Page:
Anjani delivers her best yet on Blue Alert

by Jenny Uechi


Spring 2006
If music were compared to a beverage, pop music would be a sugary, addictive pop soda, while the music of Anjani Thomas would be like a vintage dry red wine: smooth, subtle, and intoxicating.

Known to most people as Leonard Cohen's collaborator and former love interest, there's good reason why the half-Hawaiian, half-Okinawan singer took fifteen years since becoming a professional musician to start producing her own music. Great things take time to develop, and by the time Anjani's self-titled CD was released in 2000, her already remarkable musical talents had ripened to perfection. In a time in which female vocalists of every genre are scouted during in their teens for marketability, Anjani's newfound acclaim at fortysomething proves that there's no substitute for hard work and life experience.

Born into a musical family in Honolulu, Anjani left Hawaii as a teenager in order to pursue a music career in the mainland U.S. Playing in various jazz clubs through New York, Anjani's fateful encounter with Leonard Cohen in 1984, in a meeting arranged by producer John Lissauer. What started as a simple back-up singing gig for her in his single, "Hallelujah" evolved into a sweeping 20-year collaboration and a romance that spanned over six long years.

The nature of Anjani's relationship with Cohen is reflected in the lack of buzz and media hype surrounding it. During all the years that Anjani spent with Cohen, there were no shocking tell-all books about her relationship with Canada's most revered wordsmith, nor were there any hasty bids for a solo career 'a Kevin Federline. From the easygoing Hawaiian folk and jazz in her [debut CD] Anjani to the spiritual odes to God in her album The Sacred Names released during the following year, every song in Anjani's book is the fruit of her real talent, nurtured by Cohen.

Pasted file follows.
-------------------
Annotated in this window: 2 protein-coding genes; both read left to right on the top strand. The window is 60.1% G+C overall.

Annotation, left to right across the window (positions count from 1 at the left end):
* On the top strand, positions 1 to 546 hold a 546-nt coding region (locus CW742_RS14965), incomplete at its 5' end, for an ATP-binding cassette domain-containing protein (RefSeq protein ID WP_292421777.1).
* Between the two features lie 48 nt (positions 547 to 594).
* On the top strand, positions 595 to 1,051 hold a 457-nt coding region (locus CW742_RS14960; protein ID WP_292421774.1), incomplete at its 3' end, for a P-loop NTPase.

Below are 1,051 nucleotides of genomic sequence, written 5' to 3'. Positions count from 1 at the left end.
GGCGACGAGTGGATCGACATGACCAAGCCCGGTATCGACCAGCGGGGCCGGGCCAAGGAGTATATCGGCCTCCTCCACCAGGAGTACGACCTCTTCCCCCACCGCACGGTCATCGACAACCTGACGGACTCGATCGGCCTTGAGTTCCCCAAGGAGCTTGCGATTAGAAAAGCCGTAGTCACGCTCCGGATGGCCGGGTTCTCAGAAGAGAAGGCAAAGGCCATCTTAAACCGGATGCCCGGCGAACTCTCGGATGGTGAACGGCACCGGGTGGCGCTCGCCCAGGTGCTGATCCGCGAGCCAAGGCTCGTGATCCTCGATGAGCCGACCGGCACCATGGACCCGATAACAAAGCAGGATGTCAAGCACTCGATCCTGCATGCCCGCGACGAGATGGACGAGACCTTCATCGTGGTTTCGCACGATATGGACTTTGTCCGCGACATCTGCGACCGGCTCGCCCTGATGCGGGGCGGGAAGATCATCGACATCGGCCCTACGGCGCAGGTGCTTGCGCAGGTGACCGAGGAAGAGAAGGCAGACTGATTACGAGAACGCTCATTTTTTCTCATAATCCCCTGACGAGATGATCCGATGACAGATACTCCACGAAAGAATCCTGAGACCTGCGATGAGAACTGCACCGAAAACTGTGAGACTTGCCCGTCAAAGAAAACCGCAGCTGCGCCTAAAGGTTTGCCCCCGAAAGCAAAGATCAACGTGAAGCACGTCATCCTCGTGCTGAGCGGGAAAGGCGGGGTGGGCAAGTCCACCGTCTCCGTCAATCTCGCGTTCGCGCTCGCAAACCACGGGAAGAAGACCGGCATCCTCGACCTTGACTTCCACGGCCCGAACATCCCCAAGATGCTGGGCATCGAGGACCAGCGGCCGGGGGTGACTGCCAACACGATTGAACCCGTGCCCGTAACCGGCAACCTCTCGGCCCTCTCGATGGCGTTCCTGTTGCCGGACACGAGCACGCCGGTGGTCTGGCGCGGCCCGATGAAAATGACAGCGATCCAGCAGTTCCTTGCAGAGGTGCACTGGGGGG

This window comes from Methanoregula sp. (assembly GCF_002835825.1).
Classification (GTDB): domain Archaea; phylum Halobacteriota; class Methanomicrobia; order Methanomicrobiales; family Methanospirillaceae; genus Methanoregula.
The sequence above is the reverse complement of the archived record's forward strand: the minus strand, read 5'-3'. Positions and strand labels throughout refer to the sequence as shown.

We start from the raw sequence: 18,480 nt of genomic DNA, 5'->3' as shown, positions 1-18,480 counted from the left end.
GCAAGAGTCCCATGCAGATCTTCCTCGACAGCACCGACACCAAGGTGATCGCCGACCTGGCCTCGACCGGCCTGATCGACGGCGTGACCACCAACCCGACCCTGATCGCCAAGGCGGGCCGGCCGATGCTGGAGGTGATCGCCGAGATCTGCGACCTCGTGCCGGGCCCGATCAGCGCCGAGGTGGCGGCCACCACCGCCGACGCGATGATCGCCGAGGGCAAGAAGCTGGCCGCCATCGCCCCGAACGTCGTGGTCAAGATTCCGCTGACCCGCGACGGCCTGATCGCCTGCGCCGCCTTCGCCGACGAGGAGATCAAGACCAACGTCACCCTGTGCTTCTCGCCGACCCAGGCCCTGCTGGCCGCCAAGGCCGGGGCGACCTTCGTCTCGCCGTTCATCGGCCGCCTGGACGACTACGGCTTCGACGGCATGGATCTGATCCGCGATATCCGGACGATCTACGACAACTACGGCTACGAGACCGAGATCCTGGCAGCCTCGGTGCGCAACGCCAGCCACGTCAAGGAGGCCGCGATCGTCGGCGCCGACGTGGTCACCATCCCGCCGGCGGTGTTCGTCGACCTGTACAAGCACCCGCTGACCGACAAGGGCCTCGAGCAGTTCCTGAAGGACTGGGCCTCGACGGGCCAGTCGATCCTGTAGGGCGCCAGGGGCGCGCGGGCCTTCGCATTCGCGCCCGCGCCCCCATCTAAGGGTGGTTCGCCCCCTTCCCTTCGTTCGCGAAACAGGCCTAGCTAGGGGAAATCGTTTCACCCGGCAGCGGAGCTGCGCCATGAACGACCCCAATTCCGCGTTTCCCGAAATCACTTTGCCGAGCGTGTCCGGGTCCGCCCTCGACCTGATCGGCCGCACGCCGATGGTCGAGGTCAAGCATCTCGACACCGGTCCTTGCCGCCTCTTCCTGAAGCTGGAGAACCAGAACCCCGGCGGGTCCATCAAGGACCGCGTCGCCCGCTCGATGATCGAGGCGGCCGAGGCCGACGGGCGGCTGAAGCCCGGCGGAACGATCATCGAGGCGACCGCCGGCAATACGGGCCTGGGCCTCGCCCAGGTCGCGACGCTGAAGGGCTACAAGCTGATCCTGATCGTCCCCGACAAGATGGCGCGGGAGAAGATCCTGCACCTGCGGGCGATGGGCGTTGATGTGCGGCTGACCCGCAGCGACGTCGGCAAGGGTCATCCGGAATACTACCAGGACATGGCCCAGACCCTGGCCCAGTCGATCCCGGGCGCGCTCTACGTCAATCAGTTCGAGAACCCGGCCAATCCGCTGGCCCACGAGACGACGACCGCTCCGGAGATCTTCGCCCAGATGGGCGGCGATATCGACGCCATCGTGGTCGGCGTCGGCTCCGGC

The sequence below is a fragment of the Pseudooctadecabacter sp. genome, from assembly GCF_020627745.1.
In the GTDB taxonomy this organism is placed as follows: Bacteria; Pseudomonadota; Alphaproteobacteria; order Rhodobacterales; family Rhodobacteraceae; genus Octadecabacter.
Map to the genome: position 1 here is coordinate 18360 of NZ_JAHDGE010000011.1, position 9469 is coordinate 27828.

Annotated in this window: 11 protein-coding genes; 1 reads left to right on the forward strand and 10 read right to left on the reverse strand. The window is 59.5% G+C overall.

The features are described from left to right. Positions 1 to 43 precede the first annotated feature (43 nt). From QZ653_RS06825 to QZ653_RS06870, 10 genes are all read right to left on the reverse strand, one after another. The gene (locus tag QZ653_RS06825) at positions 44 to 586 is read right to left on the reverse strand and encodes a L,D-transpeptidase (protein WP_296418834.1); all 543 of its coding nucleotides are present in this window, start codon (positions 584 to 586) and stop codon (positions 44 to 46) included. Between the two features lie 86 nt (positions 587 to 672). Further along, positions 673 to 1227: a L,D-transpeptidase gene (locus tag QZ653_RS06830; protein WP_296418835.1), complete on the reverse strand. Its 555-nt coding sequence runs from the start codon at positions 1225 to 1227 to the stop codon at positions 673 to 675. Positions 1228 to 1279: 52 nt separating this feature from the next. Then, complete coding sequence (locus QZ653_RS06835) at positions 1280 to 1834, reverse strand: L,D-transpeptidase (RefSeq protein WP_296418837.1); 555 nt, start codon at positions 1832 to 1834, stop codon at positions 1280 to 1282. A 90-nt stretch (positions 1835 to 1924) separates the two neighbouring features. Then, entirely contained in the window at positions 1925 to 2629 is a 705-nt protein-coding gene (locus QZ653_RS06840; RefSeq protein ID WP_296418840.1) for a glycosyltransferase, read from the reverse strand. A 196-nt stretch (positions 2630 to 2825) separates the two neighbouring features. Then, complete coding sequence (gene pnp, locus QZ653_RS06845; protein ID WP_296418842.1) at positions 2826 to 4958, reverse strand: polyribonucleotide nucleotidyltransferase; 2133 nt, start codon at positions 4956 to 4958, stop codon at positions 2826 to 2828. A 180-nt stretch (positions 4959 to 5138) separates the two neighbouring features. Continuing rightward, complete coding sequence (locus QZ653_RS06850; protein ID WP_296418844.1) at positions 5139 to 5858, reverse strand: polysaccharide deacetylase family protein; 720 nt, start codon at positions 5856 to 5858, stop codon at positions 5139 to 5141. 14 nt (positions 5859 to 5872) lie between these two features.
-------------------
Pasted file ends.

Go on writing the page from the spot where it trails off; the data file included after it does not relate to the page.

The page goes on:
With Blue Alert, her latest album, Anjani is finding the critical and commercial success that she has worked for decades to achieve. Combining Cohen's lyrics with her self-composed music, the album is filled with instant classics such as "Thanks for the Dance" and "No One After You."

"There's perfume burning in the air/Bits of beauty everywhere. Your lip is cut/On the edge of her pleated skirt/Blue alert."

Cohen recalls that Anjani was onto something special when he first heard her sing the soulful rendition of the album's title. "She was singing from a place that few singers ever get to sing from," he recalls. Anjani's journey to that "place" has been a long-winded, but she has finally managed to arrive.

For more information on Anjani, visit For a sample of her music, go to